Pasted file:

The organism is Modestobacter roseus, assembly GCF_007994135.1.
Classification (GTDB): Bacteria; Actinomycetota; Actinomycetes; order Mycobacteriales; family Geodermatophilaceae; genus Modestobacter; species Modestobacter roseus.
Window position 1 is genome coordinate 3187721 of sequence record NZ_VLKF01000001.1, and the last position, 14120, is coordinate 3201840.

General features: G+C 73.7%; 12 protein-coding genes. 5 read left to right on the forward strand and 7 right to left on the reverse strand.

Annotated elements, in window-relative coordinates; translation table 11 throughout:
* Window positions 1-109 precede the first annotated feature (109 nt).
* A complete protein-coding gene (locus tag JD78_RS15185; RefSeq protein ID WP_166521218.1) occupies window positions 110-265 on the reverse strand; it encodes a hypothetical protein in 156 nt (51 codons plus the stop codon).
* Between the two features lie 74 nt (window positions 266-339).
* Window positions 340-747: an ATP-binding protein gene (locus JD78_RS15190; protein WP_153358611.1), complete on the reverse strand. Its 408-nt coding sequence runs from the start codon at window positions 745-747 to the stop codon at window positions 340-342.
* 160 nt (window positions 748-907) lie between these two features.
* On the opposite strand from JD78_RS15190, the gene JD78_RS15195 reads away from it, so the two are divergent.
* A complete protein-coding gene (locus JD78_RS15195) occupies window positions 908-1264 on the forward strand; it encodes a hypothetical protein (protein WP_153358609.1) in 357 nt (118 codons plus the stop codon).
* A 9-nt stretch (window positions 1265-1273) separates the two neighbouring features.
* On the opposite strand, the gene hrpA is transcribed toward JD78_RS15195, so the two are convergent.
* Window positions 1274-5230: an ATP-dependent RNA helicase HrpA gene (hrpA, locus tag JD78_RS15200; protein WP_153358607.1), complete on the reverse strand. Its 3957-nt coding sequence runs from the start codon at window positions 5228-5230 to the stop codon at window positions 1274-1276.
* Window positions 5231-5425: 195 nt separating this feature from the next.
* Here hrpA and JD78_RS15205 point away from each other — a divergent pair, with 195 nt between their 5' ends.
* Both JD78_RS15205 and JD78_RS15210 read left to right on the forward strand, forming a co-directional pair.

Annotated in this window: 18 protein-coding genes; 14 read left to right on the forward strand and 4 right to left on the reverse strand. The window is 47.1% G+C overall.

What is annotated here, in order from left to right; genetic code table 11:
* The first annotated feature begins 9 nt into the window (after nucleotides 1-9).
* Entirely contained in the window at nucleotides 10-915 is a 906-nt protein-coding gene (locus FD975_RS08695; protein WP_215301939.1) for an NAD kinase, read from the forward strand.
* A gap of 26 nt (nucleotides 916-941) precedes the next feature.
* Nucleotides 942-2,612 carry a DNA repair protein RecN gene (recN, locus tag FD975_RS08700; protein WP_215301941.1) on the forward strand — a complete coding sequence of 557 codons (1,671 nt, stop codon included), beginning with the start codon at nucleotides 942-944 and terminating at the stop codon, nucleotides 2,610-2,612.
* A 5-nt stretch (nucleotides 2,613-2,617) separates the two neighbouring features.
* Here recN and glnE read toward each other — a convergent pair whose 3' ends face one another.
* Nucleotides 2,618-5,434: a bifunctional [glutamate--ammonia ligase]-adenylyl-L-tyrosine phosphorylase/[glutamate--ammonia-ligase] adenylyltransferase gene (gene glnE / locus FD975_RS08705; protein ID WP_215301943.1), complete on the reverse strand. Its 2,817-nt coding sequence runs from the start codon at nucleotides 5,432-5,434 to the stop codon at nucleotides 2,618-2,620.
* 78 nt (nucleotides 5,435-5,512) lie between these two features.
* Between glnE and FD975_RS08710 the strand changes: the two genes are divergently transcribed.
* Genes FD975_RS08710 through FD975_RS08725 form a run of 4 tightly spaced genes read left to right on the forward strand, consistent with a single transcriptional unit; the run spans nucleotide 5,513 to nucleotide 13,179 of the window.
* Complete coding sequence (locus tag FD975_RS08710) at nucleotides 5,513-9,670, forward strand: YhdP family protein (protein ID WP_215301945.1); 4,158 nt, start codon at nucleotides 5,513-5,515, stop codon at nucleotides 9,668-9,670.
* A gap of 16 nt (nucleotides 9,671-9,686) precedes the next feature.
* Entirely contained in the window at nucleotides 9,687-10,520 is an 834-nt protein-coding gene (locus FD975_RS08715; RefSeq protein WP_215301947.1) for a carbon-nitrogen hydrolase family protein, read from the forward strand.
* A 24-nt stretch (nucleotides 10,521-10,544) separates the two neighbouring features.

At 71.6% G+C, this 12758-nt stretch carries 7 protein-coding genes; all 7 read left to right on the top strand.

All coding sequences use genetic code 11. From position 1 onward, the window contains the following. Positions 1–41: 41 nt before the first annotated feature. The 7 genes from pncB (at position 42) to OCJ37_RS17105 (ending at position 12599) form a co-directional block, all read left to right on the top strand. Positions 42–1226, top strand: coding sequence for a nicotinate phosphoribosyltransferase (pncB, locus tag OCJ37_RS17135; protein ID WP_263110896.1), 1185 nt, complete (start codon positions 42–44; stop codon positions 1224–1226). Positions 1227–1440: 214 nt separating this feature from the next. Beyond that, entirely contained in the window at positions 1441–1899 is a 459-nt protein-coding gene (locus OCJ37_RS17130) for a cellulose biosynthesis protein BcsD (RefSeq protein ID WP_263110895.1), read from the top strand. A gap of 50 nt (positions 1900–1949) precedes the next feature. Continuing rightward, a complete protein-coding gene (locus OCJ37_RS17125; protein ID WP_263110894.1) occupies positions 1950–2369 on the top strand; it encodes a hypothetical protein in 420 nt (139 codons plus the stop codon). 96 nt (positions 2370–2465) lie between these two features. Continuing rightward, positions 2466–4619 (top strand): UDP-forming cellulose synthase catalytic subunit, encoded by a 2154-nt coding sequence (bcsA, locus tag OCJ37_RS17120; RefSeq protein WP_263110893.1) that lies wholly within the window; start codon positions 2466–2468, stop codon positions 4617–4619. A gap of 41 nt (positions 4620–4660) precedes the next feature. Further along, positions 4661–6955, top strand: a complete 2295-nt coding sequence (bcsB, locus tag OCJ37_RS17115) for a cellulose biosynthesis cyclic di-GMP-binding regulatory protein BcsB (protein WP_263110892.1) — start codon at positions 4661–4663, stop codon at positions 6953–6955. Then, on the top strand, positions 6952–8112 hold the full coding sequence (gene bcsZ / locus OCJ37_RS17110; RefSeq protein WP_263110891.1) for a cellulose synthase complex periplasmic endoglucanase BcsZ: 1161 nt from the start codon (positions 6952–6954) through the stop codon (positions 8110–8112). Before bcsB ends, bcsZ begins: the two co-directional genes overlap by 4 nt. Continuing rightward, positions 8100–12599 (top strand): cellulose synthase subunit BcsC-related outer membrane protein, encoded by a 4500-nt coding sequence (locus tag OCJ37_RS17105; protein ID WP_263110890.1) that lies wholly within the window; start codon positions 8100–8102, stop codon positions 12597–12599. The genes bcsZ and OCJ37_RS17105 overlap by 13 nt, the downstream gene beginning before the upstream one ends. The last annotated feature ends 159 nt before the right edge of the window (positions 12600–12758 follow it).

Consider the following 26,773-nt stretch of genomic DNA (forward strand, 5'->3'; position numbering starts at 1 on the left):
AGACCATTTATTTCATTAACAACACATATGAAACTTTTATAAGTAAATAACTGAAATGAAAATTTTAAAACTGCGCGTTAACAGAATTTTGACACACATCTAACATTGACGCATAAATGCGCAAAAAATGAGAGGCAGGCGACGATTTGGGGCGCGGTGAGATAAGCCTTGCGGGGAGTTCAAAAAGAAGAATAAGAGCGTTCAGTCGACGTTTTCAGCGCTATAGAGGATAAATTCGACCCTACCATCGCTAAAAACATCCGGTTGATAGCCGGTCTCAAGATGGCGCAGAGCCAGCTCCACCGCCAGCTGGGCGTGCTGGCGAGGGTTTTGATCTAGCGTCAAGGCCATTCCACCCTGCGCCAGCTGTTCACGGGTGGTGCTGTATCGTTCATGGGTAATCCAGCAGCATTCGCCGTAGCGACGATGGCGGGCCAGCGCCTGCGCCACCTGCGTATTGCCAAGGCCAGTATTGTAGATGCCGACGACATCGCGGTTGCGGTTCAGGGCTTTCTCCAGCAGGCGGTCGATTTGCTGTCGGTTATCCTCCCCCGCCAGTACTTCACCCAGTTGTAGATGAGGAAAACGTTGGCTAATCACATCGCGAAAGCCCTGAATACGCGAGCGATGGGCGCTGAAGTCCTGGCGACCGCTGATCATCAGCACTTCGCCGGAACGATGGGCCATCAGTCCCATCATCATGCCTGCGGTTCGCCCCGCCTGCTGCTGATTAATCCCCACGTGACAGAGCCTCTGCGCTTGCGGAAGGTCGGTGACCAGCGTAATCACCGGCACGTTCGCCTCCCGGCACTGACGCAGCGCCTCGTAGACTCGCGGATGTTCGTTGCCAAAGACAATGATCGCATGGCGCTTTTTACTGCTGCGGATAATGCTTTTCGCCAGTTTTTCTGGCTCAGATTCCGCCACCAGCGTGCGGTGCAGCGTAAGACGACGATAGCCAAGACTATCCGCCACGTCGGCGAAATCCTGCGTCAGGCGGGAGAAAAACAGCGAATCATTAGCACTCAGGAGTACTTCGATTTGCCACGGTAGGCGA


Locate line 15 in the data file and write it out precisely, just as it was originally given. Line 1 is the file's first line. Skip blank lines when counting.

* Window positions 1274-5230: an ATP-dependent RNA helicase HrpA gene (hrpA, locus tag JD78_RS15200; protein WP_153358607.1), complete on the reverse strand. Its 3957-nt coding sequence runs from the start codon at window positions 5228-5230 to the stop codon at window positions 1274-1276.